In my ongoing campaign to get advertisers (and agency creatives) to realize that there is more than one standard to judge work (e.g. not every product is marketed to upscale early 30something hipster males) I’d ask you to turn your attention to two children’s movies that Disney put out this summer: Ratatouille and Underdog.
The former was universally praised—nay, slavered over, by critics, while the latter was universally panned.
But from the POV of the children who sat through them, Ratatouille was an abject failure and Underdog a charming-if-not-totally-memorable tale.
Now why is this? Well I’m guessing it’s because Ratatouille is a wonderful movie for an adult film critic—and for the imaginary ideal child the adult film critic wishes he had—while Underdog is merely well done KidFlick 101 and thus reprehensible to serious artistes.
Let’s start with the basic premise: Ratatouille is about being true to one’s art. Now call me crazy, but this is a concept that is pretty much lost on anyone under the age of 14. It’s also set in the world of French haute cuisine. (Ditto.)
The most telling scene in the movie is one where the forces of good take back a 5-star gourmet restaurant from the forces of evil, who have put out a line of frozen burritos and frozen pizzas under the name of the famous chef who started the restauant (e.g. a little Wolfgang Puck joke for the more urbane adults in the audience.) And to celebrate, the forces of good make a bonfire of the frozen entrees. Now in the theater I was in, the kids were completely baffled as to why anyone would consider the destruction of frozen pizza to be a good and noble thing. I mean frozen pizza is one of the foods your average 10 year old lives on. Destroying it just seems… wrong.
I have yet to meet a kid who really liked Ratatouille. Older kids didn’t exactly hate it, but it was clear to them there was a lot in there they just didn’t get.
Underdog, on the other hand, every kid gets. First off, it’s about a boy with a dead mother. (And you know how psychologists and English professors love to come up with theories on why kids love stories about kids with dead parents. But they do. It’s a formula Disney warmly embraces, as just about every popular Disney movie to Bambi to Cinderella to Lion King features a kid with a dead parent. But I digress.) The plot in Underdog isn’t all that surprising… to an adult. To a kid who hasn’t seen several thousand movies, the fact that the boy at first rejects the dog and then comes to love him is actually a surprising and heartwarming plot twist. And it’s a dog. Kids love pet movies if the pet is at all loveable. And Underdog is pretty loveable. Critics have complained that the plot is hard to follow, that it’s not clear what Simon Bar-Sinister (Peter Dinklage) is actually plotting. But that’s not important to kids. It’s clear he was up to no good, Underdog and the boy stopped him and that’s all that matters.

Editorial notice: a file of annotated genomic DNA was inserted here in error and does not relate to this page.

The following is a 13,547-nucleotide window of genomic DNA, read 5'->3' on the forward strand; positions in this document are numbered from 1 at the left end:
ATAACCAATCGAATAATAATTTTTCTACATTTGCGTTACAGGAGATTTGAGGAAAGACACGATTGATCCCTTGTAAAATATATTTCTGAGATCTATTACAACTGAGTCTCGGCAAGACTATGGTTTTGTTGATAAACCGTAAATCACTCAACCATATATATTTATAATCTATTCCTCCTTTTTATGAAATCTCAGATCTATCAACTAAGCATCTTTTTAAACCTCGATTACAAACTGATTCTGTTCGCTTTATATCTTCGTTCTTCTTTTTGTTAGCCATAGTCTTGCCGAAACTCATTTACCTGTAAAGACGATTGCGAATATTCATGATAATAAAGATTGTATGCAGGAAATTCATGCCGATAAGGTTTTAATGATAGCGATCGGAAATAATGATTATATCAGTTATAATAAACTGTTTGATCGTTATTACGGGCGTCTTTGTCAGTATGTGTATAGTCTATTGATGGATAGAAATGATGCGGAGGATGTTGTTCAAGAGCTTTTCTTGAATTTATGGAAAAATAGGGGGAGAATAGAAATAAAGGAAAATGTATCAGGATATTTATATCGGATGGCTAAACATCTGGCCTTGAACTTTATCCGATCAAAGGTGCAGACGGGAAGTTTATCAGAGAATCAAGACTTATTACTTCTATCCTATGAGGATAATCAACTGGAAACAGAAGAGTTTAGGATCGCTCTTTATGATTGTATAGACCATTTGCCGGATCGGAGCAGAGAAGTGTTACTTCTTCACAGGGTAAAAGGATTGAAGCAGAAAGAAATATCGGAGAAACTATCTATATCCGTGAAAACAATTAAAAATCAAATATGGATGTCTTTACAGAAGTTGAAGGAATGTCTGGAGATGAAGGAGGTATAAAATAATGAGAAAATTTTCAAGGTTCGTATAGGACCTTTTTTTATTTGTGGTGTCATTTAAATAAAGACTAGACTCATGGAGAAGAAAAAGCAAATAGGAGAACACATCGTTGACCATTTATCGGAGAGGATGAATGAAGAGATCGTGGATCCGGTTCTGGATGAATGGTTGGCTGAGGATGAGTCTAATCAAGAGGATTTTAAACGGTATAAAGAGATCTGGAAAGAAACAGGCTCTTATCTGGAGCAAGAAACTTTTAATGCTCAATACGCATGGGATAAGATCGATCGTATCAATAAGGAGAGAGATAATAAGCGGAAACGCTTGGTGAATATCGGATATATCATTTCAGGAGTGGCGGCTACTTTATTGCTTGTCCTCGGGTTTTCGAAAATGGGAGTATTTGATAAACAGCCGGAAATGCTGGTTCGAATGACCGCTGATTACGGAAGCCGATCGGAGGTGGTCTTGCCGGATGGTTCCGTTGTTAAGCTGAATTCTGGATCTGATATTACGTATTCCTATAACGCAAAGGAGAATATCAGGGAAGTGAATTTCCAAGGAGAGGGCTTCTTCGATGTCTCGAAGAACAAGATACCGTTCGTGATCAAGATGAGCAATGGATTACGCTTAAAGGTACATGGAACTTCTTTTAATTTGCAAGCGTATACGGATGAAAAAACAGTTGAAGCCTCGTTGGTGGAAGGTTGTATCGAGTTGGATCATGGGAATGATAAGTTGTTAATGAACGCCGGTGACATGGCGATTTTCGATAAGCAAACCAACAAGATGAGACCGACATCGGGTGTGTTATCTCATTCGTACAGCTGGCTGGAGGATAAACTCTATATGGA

One review I read actually complained that having Jason Lee do Underdog’s voice made him think of My Name Is Earl the entire time. Can we all agree that none of the 7 year olds in the audience were bothered by this? (For those of you unfamiliar with 7 year olds, it’s because none of them have ever seen My Name is Earl.)
Now critics aren’t ad agencies, but I think the analogy here is a pretty solid one. Giving your tastes greater importance than those of your audience is a recipe for disaster.
Even if your audience is only four feet tall.